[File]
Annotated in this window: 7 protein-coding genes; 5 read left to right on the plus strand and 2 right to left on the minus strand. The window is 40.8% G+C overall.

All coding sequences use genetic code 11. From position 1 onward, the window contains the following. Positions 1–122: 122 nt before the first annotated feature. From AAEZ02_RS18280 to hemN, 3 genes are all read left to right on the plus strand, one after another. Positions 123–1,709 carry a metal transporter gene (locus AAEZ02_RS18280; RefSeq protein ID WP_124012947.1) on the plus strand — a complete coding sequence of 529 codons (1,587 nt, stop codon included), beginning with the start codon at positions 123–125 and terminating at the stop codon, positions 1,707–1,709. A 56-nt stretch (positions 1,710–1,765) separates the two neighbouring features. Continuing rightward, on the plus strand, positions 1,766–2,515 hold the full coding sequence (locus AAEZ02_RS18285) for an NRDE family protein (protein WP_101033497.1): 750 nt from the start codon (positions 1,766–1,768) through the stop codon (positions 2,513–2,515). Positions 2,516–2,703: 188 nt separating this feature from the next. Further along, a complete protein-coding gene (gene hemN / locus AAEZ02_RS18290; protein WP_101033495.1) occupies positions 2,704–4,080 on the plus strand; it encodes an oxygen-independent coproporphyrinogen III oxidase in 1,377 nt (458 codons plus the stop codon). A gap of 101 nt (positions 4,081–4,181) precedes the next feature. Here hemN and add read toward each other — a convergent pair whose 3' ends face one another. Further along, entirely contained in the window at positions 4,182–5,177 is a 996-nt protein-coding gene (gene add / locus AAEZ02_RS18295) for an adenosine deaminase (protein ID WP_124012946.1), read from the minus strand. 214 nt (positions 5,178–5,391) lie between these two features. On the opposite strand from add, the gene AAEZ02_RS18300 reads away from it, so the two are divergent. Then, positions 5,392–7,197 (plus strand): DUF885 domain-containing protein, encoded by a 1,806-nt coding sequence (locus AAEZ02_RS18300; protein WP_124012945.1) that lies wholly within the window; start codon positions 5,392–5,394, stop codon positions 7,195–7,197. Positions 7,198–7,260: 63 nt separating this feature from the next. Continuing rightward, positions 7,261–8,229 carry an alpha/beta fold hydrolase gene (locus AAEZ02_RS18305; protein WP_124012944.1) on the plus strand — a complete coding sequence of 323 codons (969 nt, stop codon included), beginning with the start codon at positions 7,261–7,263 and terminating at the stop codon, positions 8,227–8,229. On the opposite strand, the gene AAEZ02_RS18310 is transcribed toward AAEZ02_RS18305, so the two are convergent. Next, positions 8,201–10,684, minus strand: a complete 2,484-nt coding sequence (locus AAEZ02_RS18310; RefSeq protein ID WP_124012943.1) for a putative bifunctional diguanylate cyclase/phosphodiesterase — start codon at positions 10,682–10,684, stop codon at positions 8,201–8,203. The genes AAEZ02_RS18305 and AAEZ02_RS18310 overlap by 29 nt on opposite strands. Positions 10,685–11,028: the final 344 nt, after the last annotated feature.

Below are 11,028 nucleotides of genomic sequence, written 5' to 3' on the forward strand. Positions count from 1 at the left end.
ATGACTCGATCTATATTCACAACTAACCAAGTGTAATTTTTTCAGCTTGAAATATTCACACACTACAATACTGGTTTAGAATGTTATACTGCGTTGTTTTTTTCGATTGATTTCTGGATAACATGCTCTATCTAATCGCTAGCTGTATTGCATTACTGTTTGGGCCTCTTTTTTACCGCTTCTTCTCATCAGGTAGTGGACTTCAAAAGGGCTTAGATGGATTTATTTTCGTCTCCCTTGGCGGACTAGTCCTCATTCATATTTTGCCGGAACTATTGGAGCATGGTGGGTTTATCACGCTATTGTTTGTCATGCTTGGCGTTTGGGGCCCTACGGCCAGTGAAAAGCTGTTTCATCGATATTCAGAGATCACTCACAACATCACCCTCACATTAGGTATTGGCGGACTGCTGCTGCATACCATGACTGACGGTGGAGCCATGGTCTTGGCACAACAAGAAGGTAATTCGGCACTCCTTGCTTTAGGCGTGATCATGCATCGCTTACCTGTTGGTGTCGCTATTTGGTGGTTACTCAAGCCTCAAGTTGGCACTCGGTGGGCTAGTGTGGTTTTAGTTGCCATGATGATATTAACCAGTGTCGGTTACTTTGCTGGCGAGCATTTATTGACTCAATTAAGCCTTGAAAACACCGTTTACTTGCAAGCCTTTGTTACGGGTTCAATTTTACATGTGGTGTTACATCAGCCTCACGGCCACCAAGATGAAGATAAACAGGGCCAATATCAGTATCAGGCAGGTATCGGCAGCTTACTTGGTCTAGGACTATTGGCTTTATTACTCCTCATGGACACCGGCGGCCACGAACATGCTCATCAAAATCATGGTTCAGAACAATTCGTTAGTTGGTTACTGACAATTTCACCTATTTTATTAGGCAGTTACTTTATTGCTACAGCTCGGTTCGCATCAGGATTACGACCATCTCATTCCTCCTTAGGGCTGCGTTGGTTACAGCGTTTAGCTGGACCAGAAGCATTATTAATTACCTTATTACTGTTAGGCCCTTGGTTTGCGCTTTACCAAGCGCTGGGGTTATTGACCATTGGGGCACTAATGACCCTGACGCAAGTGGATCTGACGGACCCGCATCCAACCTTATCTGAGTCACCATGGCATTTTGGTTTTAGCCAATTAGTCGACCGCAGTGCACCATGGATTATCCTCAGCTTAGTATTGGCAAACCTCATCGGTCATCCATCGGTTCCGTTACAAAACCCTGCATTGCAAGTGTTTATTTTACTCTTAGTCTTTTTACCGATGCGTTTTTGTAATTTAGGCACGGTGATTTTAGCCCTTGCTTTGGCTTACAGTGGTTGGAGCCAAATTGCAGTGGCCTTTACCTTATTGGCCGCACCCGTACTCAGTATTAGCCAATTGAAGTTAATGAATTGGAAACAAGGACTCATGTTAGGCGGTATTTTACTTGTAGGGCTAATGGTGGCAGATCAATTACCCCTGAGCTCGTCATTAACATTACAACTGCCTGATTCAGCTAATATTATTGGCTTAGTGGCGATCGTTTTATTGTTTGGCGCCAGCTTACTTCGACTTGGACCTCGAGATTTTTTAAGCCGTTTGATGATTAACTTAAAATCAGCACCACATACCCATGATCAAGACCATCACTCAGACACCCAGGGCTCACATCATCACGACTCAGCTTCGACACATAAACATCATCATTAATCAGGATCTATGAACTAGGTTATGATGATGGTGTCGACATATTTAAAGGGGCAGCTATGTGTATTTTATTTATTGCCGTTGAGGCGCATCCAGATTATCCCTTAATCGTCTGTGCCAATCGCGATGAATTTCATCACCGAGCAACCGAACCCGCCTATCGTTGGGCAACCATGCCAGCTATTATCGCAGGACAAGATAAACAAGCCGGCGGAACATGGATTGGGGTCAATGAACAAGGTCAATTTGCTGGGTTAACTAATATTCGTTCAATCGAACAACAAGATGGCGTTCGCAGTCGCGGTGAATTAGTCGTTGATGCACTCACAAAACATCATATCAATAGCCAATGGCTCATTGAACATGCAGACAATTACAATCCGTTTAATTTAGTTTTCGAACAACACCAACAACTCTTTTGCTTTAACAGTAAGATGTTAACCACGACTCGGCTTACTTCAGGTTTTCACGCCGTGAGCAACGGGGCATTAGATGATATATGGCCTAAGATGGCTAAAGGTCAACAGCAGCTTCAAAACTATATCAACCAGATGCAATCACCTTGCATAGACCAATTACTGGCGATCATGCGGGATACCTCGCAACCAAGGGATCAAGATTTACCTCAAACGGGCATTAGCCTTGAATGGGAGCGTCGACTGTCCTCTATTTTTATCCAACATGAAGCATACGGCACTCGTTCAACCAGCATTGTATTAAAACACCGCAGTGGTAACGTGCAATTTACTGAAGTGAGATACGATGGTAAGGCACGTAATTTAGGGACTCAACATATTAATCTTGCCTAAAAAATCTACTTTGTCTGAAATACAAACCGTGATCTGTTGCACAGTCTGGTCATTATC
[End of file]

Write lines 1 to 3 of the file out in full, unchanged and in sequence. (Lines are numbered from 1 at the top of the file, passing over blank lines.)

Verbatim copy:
Annotated in this window: 7 protein-coding genes; 5 read left to right on the plus strand and 2 right to left on the minus strand. The window is 40.8% G+C overall.

All coding sequences use genetic code 11. From position 1 onward, the window contains the following. Positions 1–122: 122 nt before the first annotated feature. From AAEZ02_RS18280 to hemN, 3 genes are all read left to right on the plus strand, one after another. Positions 123–1,709 carry a metal transporter gene (locus AAEZ02_RS18280; RefSeq protein ID WP_124012947.1) on the plus strand — a complete coding sequence of 529 codons (1,587 nt, stop codon included), beginning with the start codon at positions 123–125 and terminating at the stop codon, positions 1,707–1,709. A 56-nt stretch (positions 1,710–1,765) separates the two neighbouring features. Continuing rightward, on the plus strand, positions 1,766–2,515 hold the full coding sequence (locus AAEZ02_RS18285) for an NRDE family protein (protein WP_101033497.1): 750 nt from the start codon (positions 1,766–1,768) through the stop codon (positions 2,513–2,515). Positions 2,516–2,703: 188 nt separating this feature from the next. Further along, a complete protein-coding gene (gene hemN / locus AAEZ02_RS18290; protein WP_101033495.1) occupies positions 2,704–4,080 on the plus strand; it encodes an oxygen-independent coproporphyrinogen III oxidase in 1,377 nt (458 codons plus the stop codon). A gap of 101 nt (positions 4,081–4,181) precedes the next feature. Here hemN and add read toward each other — a convergent pair whose 3' ends face one another. Further along, entirely contained in the window at positions 4,182–5,177 is a 996-nt protein-coding gene (gene add / locus AAEZ02_RS18295) for an adenosine deaminase (protein ID WP_124012946.1), read from the minus strand. 214 nt (positions 5,178–5,391) lie between these two features. On the opposite strand from add, the gene AAEZ02_RS18300 reads away from it, so the two are divergent. Then, positions 5,392–7,197 (plus strand): DUF885 domain-containing protein, encoded by a 1,806-nt coding sequence (locus AAEZ02_RS18300; protein WP_124012945.1) that lies wholly within the window; start codon positions 5,392–5,394, stop codon positions 7,195–7,197. Positions 7,198–7,260: 63 nt separating this feature from the next. Continuing rightward, positions 7,261–8,229 carry an alpha/beta fold hydrolase gene (locus AAEZ02_RS18305; protein WP_124012944.1) on the plus strand — a complete coding sequence of 323 codons (969 nt, stop codon included), beginning with the start codon at positions 7,261–7,263 and terminating at the stop codon, positions 8,227–8,229. On the opposite strand, the gene AAEZ02_RS18310 is transcribed toward AAEZ02_RS18305, so the two are convergent. Next, positions 8,201–10,684, minus strand: a complete 2,484-nt coding sequence (locus AAEZ02_RS18310; RefSeq protein ID WP_124012943.1) for a putative bifunctional diguanylate cyclase/phosphodiesterase — start codon at positions 10,682–10,684, stop codon at positions 8,201–8,203. The genes AAEZ02_RS18305 and AAEZ02_RS18310 overlap by 29 nt on opposite strands. Positions 10,685–11,028: the final 344 nt, after the last annotated feature.

Below are 11,028 nucleotides of genomic sequence, written 5' to 3' on the forward strand. Positions count from 1 at the left end.